Nobody in music draws the ire of rock fans more than Yoko Ono. While some of this naturally stems from longstanding accusations that she broke up The Beatles, it’s also derived from the fact that she’s done some weird stuff in the name of music (and attention) for decades.
Perhaps nothing is weirder than her insistence on recording a "dead rat in a shoebox" solo – in two takes, no less.
The year was 1972. Record producer Jack Douglas – who's worked with musicians like Miles Davis and Aerosmith – was tapped to record Ono's double album Approximately Infinite Universe. One of the songs that was slated for the album was a tune entitled "Dead Rat," and it quite literally featured a deceased rat.
Douglas wasn’t quite sure what the song was going to be like when he started working on the tune. Its first iterations had music intertwined with blocks of silence at various points as if there was to be some incredible electric guitar solo that demanded no backing tracks.
The quiet chunks of the song were a mystery to Douglas, until Yoko Ono brought in the mystery shoebox.
The box was opened to reveal a large rat... one that had given up the ghost and shed its mortal coil. According to Douglas, after the dead rodent was revealed, Ono gave a bizarre instruction: the moment that the band stops playing was the spot for the rat to take its solo.
Ever the professional, Douglas set the shoebox on a stool and placed a pricy microphone a few inches away from the vermin. The rat “solo” was recorded where it should have been placed in the song; as expected, there was no noise picked up, on account of the rat being a goner. Yet this was not good enough for Ono.
Bonus points if you read the quote above in a British accent.
According to Douglas, Ono told him that there was something wrong with the take. Douglas played along and sent his assistant to adjust the position of the microphone, as if to pick up a different sonic footprint of nothingness. After the mic had been moved slightly to the left and a few inches up, they re-recorded the bit.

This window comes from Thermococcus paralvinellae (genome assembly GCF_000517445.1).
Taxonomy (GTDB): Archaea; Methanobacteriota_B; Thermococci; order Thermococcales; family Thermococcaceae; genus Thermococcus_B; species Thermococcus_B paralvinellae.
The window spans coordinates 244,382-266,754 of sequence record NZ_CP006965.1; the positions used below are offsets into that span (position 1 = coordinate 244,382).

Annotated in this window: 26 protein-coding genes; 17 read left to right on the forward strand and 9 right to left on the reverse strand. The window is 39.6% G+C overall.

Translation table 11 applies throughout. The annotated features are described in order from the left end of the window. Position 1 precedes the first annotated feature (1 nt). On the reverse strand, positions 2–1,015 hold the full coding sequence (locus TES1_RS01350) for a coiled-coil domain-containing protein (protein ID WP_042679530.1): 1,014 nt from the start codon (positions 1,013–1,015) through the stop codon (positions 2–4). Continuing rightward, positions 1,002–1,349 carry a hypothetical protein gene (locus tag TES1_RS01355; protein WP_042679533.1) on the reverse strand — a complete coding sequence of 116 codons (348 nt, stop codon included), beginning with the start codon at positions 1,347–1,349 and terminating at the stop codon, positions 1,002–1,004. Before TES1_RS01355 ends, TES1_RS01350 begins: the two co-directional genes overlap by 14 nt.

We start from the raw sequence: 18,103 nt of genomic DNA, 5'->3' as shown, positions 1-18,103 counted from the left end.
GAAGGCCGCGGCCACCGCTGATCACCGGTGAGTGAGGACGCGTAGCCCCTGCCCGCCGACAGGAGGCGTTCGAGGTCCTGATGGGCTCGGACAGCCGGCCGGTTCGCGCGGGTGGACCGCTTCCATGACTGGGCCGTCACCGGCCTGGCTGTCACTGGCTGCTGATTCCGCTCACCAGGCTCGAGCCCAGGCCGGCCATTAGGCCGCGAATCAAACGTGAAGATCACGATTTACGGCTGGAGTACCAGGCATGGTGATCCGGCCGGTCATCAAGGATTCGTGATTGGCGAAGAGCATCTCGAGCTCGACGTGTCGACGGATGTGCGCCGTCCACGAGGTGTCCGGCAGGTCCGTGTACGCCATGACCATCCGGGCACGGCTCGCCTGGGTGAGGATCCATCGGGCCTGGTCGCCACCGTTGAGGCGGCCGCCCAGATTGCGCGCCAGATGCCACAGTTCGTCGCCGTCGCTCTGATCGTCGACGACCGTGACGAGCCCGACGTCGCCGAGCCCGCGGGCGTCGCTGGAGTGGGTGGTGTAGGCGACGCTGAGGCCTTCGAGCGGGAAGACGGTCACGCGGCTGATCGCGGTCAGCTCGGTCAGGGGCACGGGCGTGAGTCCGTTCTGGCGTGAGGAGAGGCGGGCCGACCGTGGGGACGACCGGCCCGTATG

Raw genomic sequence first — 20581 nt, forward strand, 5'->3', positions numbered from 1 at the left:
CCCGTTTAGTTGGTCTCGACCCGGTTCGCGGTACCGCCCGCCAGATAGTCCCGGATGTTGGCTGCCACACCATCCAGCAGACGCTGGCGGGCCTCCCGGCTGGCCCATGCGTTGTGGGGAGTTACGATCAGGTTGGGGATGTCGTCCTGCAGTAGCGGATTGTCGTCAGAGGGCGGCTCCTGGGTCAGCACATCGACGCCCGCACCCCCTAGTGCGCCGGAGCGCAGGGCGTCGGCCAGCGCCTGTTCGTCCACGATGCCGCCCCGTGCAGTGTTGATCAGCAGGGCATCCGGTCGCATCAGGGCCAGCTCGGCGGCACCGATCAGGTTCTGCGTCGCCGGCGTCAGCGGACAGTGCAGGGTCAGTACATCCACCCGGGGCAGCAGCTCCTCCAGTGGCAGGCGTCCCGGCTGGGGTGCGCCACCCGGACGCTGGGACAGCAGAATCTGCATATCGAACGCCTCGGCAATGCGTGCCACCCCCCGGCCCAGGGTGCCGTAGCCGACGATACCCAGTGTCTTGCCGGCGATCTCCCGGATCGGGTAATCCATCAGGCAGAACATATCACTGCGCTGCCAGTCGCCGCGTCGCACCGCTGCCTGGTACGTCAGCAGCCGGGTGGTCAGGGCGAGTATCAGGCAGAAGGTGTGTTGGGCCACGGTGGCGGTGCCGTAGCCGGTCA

Douglas asked Ono if the second time around was better. She replied in the affirmative in the most serious manner. They’d go on to record the rest of the album, which included songs like “I Felt Like Smashing My Face in a Clear Glass Window.”
Approximately Infinite Universe ended up being a double album. Even though there were four sides of vinyl, there was still no room for “Extinguished Rat Rock” to make the cut. The dulcet tones of an expired rodent remain a mystery to the public (and everyone who listened, I'd venture to guess).
It could be easy to read this story and wonder why Douglas would put up with Ono’s shenanigans. After all, it’s clear that no sound could emanate from a dead rat apart from the “thud” its body would make if the shoebox were to be shaken vigorously. Yet there are two factors that must be considered that demonstrate why Douglas would play along (besides the obvious)...
First, Ono was and is a performance and avant-garde artist first (even to this day) and a musician second (one could argue if she's a musician at all). It’s easy to forget this, because her persona is so strongly linked to John Lennon and the demise of The Beatles. But even before she met Lennon at an art gallery in 1966, she was making a name for herself as a creator of art pieces that fluctuated between the provocative and the bizarre.
For instance, Ono made a huge splash as an artist in 1964 for a performance project called “Cut Piece,” where she sat on stage and invited audience members to come up and snip off pieces of her clothing. The piece was hailed by some as a disturbing yet important study in sexual aggression and vulnerability.
While “Dead Rat” feels miles away from Cut Piece, it can be argued that the concept behind the former had less to do with actual music and had much more to do with performance art. It’s not too much of a stretch to think Douglas was aware of this possibility when the dead rat was exposed.
The second reason was more obvious: Working with John meant working with Yoko, which sucks because she was as much a member of The Beatles as was Klaatu. Douglas had engineered Lennon’s seminal Imagine solo record in the year before, so there was already a relationship in place. If Douglas would have refused to roll with Ono’s ideas – dead rat and all – the continuation of a working relationship with Lennon would have been unlikely.
So basically, homeboy took the hit so he could keep getting those sweet, sweet Beatles royalties. He's a bigger man than I am.
Douglas dutifully worked with Ono, and it did pay dividends. He would have a strong working relationship with the duo until Lennon’s untimely passing in 1980, producing several John & Yoko projects along the way. He would also haul in a Grammy award for producing the duo’s acclaimed album Double Fantasy.
It should be noted that Douglas and Ono’s relationship soured after Lennon’s death. He took her to court in 1984 over $2.5 million in unpaid royalties over Double Fantasy and Lennon’s posthumous 1983 release Milk and Honey.
Unsuprisingly, he won the case.